The many faces of Botox

January 1, 2007

Most patients who get Botox treatments tend to like them and continue requesting them.

"Botox (botulinum toxin A, Allergan Medical) has been a big boon for surgeons in many ways," says Steven H. Dayan, M.D., clinical assistant professor of otolaryngology, University of Illinois, Chicago.

For starters, he says, Botox injections serve as a sort of gateway to draw cosmetic patients to surgeons' offices.

Additionally, he says Botox injections, at times, can replace surgical procedures such as forehead lifts.

"For raising the brows," Dr. Dayan tells Dermatology Times, "I will place 15 to 20 units in the glabellar region, leaving the frontalis muscle unopposed.

"I'll also place six to eight units in the temporal region under the tail of the brow."

Similar techniques can replace upper eyelid blepharoplasties, he adds.

Dr. Dayan reveals that although he likes to perform these procedures surgically, "There are times when people say they're absolutely not going to have surgery. Or someone might not be a good candidate for surgery."

Other places he's used Botox include the area around the nose, Dr. Dayan adds.

"Occasionally," he says, "I will use Botox in combination with surgery. This might provide a better result" than surgery alone by reducing tension on the wounds.

"When I'm doing a forehead lift and I want the forehead to stay in position where I've fixated it, I don't want the frontalis muscle to pull on it" during the six to eight week postoperative period when adhesions form, he explains.

In such cases, Dr. Dayan says he injects Botox to the forehead before operating.

"If I'm going to do a scar revision or make an incision in the face - definitely in the forehead - I'm almost certain to use Botox around the wound to 'splint' the wound," decreasing tension in much the same way that putting a cast on a fracture improves healing, he adds.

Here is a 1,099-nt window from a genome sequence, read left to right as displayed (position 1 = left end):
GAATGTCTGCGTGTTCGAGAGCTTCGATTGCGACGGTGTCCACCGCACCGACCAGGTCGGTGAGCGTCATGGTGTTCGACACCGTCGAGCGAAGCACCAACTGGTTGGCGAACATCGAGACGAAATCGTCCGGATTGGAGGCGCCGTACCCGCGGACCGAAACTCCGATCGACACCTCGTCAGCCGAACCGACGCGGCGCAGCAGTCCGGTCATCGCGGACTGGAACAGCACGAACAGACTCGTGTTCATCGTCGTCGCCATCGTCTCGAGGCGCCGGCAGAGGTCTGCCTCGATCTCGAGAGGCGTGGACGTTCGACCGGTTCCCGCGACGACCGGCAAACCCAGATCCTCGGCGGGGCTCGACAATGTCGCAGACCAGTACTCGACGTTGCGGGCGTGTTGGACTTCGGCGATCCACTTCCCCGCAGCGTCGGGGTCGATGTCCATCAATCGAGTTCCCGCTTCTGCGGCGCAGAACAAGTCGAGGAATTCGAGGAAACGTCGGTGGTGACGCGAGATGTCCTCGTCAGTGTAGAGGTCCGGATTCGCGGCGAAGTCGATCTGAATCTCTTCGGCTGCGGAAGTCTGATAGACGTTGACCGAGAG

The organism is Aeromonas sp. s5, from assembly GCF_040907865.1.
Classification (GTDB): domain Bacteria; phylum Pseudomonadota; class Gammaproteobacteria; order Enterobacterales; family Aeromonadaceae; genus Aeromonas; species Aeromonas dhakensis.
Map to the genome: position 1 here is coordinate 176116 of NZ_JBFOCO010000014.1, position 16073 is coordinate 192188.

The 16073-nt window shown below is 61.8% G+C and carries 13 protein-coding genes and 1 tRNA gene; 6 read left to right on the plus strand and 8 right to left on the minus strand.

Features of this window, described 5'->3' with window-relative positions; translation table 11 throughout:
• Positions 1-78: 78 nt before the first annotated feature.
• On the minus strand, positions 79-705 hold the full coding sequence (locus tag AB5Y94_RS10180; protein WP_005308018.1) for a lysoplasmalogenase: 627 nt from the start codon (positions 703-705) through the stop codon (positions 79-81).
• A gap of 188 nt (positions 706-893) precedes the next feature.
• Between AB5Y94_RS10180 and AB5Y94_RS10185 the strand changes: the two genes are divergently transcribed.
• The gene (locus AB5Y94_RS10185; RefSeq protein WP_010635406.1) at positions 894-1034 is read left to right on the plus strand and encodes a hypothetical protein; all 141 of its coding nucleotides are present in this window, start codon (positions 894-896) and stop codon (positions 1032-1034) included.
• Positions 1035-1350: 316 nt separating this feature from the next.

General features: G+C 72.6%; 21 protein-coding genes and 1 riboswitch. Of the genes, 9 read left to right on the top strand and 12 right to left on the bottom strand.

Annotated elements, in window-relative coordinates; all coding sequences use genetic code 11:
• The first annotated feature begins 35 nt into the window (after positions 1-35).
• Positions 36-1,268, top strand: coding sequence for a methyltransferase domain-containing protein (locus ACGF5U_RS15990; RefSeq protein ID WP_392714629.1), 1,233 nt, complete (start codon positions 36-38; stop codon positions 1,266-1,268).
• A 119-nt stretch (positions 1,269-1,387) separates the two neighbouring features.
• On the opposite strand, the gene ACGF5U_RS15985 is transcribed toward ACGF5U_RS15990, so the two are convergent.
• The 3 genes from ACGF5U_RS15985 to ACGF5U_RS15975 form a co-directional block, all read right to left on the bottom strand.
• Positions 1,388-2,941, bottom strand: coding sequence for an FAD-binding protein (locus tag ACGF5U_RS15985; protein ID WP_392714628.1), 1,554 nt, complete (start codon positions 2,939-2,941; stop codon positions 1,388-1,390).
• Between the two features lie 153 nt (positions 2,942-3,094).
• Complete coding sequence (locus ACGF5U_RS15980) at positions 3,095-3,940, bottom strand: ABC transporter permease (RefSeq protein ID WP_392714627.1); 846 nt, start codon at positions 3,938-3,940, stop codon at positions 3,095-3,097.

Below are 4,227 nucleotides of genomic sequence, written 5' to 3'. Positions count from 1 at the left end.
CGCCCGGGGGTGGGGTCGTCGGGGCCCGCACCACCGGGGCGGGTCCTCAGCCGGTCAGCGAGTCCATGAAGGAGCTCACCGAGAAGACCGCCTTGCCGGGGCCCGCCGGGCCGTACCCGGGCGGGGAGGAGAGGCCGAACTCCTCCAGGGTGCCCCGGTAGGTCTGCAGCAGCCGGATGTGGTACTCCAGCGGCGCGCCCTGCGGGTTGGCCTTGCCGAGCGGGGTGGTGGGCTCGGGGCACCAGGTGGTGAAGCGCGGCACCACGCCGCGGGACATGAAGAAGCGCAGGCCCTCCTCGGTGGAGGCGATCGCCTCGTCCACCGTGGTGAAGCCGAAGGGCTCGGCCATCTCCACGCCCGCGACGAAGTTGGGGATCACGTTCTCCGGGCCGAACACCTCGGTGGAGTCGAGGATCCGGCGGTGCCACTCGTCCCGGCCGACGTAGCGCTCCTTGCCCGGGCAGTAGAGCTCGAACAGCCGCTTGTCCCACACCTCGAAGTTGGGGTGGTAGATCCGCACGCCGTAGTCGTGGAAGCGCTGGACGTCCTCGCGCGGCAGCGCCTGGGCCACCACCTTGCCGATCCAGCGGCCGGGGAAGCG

Other adjuvants

With deep laser treatments, Dr. Dayan says, "I'll also place Botox in the face. If patients can't make the repeated motions of secondary animation, they'll get a better outcome."

Additionally, he says that although he doesn't perform cleft lip and palate surgeries, there's evidence that Botox injections help in these procedures as well.

Post-op use

Postoperatively, Dr. Dayan says he will use Botox if a patient develops a tight banding of muscle in an area such as the neck. In such cases, he says he places 6 units to 20 units directly into the platysmal band, depending on its thickness.

"I've also seen patients who have a prominent ciliary muscle underneath the lower eyelid. I may inject one to two units right into the belly of the muscle to relax it," he says.

Likewise, he says that if a patient develops a paresis, he may treat the opposite side of the face to create symmetry.

"There are also times when I may use Botox to augment my surgical outcome," Dr. Dayan continues.